Agile Innovation has become a buzz word for many business executives; everyone wants to do more of it, but few are quite sure how to. But what exactly is Agile Innovation?
The term Agile first emerged in late 90s and was developed by IT managers who needed smarter ways to execute projects.
However, what started as a set of principles for developing software, is now being widely applied to other areas of business. In its simplest form, agile is being able to do things quickly and easily. Agile Innovation is about speed, efficiency, flexibility, focus, collaboration and reducing risk.
Current versions of Agile date back to 2001 when the Agile Manifesto was put together by a group of experts who were looking at better ways of delivering software and were frustrated with the inability to do things on time, on budget, and to delight customers.
The Agile Manifesto emphasizes:
- Customer satisfaction by rapid delivery of useful software
- Welcome changing environments, even late in development
- Working software is delivered frequently (weeks rather than months)
- Working software is the principal measure of progress
- Sustainable development, able to maintain a constant pace
- Close, daily co-operation between business people and developers
- Co-location: face to face conversation is the best form of communication
- Projects are built around motivated individuals, who should be trusted
- Continuous attention to technical excellence and good design
- Simplicity – the art of maximizing the amount of work not done – is essential
- Self-organizing teams
- Regular adaptation to changing circumstances
Over the last decade, there has been an increasing need to apply the benefits of Agile Innovation, beyond the original usage of software development. Markets are faster, tougher and less predictable with a lot more competition. There are many more uncertainties and risk in new product development, and true innovation is much harder to come by. Speed and agility are key in these fast-paced, ever changing markets. What was needed was a faster and more flexible approach that can handle dynamic and innovative projects.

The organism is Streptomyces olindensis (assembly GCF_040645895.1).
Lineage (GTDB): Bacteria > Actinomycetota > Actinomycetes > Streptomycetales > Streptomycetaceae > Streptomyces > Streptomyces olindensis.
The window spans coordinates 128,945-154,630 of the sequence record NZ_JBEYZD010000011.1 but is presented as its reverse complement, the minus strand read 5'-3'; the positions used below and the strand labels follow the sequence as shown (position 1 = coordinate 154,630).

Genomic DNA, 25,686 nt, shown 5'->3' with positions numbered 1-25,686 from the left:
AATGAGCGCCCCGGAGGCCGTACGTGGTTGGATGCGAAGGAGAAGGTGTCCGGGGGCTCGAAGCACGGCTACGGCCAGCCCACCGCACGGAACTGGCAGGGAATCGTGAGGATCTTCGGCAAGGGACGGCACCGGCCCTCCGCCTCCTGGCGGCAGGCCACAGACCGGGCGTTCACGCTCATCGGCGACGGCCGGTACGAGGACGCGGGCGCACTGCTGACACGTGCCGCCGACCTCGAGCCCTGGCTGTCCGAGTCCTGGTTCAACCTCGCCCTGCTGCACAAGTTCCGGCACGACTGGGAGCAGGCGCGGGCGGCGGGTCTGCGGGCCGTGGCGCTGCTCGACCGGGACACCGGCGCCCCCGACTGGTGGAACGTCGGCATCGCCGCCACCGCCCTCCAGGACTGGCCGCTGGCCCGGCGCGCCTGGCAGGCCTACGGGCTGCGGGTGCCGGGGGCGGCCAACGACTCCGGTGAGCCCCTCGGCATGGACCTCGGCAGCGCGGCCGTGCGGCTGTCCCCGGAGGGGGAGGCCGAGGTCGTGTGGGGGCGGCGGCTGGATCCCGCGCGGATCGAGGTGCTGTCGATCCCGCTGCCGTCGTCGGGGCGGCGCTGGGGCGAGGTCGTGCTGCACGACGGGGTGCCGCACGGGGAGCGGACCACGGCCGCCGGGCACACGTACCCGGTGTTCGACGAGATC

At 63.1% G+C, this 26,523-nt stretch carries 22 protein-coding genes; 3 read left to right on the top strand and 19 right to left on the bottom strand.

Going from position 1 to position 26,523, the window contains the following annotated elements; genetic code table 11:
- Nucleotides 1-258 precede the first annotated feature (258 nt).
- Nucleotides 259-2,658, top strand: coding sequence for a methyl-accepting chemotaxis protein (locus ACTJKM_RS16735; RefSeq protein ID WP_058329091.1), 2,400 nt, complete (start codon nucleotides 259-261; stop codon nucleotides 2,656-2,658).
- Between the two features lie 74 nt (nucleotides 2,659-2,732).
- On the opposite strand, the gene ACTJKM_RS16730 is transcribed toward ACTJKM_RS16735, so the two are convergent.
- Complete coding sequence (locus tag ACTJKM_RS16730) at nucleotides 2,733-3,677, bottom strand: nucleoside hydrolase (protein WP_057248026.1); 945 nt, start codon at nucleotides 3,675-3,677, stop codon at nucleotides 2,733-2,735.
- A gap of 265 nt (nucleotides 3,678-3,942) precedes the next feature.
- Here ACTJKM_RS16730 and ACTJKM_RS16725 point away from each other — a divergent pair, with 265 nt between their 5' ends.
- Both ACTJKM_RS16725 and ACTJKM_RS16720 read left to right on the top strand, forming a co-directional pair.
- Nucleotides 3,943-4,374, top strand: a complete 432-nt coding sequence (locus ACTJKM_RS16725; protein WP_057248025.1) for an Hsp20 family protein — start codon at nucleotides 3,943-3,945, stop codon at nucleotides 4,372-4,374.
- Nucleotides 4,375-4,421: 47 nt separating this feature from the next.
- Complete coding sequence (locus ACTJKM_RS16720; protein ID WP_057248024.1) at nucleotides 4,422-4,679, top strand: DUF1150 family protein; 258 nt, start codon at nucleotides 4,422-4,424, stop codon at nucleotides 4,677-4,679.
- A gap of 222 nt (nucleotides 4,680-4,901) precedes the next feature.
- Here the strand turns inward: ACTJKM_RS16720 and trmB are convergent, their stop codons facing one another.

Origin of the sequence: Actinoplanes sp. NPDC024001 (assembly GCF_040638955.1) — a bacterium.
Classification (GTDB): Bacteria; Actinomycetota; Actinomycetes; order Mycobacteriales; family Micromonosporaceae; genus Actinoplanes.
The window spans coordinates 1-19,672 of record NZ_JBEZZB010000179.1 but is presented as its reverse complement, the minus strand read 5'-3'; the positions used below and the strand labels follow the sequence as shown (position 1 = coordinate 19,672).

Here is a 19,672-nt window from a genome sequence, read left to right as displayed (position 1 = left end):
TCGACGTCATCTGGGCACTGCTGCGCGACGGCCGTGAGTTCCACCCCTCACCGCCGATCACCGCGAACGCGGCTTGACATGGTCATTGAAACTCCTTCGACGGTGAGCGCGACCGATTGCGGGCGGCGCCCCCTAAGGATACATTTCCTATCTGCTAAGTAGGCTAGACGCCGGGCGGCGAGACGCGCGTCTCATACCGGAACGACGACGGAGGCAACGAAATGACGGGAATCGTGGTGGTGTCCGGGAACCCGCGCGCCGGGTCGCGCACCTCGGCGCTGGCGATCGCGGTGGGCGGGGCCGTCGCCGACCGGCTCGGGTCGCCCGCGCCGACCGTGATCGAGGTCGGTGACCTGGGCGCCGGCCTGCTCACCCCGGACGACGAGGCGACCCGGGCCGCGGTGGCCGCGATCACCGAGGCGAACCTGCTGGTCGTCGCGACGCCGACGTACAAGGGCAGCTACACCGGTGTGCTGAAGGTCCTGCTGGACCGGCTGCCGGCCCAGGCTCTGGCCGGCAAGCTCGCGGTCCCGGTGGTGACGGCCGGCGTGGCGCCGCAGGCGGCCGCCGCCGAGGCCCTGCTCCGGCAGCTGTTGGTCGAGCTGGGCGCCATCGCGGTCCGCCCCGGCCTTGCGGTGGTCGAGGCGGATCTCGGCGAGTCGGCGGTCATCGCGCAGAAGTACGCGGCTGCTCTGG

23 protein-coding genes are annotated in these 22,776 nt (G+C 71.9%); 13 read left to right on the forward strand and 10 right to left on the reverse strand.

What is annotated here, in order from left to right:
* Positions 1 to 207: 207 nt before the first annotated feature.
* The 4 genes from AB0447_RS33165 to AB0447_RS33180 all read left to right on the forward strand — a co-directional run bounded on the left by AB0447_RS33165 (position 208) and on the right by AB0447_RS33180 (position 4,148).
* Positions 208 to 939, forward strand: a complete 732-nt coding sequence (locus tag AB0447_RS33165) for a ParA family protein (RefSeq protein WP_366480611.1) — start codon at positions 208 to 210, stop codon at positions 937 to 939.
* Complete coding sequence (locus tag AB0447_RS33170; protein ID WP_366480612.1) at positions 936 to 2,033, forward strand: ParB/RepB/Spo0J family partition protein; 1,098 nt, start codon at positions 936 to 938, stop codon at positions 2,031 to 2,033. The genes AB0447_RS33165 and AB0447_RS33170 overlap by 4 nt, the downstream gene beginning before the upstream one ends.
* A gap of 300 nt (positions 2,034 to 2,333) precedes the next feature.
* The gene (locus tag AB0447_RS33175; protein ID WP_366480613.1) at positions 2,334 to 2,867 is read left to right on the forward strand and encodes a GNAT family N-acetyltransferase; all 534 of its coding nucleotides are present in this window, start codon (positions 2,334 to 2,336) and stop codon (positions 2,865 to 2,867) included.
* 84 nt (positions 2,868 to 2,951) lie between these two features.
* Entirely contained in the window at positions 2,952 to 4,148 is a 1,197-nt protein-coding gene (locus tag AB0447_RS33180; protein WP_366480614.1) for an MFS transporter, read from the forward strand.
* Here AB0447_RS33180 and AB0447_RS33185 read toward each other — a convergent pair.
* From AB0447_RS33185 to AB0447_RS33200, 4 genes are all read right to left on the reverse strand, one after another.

The Benefits of an Agile Stage and Gate Process:
Gets the product right. Agile stage and gate processes require the team to develop a physical product and get it in front of customers early on, often and cheaply. As Steve Jobs famously said, “People don’t know what they want until you show it to them”, especially in the case of more innovative products.
Accelerates Development. Using time boxed-sprints and time-boxed tasks you can speed up the development project and increase a sense of urgency. Teams move quickly though sprints and deliver results in weeks rather than months.
Flexible, faster response to change and faster revisions.
Improved Focus. Teams are dedicated 100 per cent to one project. This ensures the teams have better focus and adequate resources to get the work done.
Improves Communication and Productivity. Dedicated teams working together in one room, and face-to-face daily scrums all contribute to much improved communication and a better team morale.
For more information on how you can follow and implement the principles of Agile Innovation into your business and create real, lasting, long-term value, contact us, or register below to watch our on-demand Agile Innovation Webinar:
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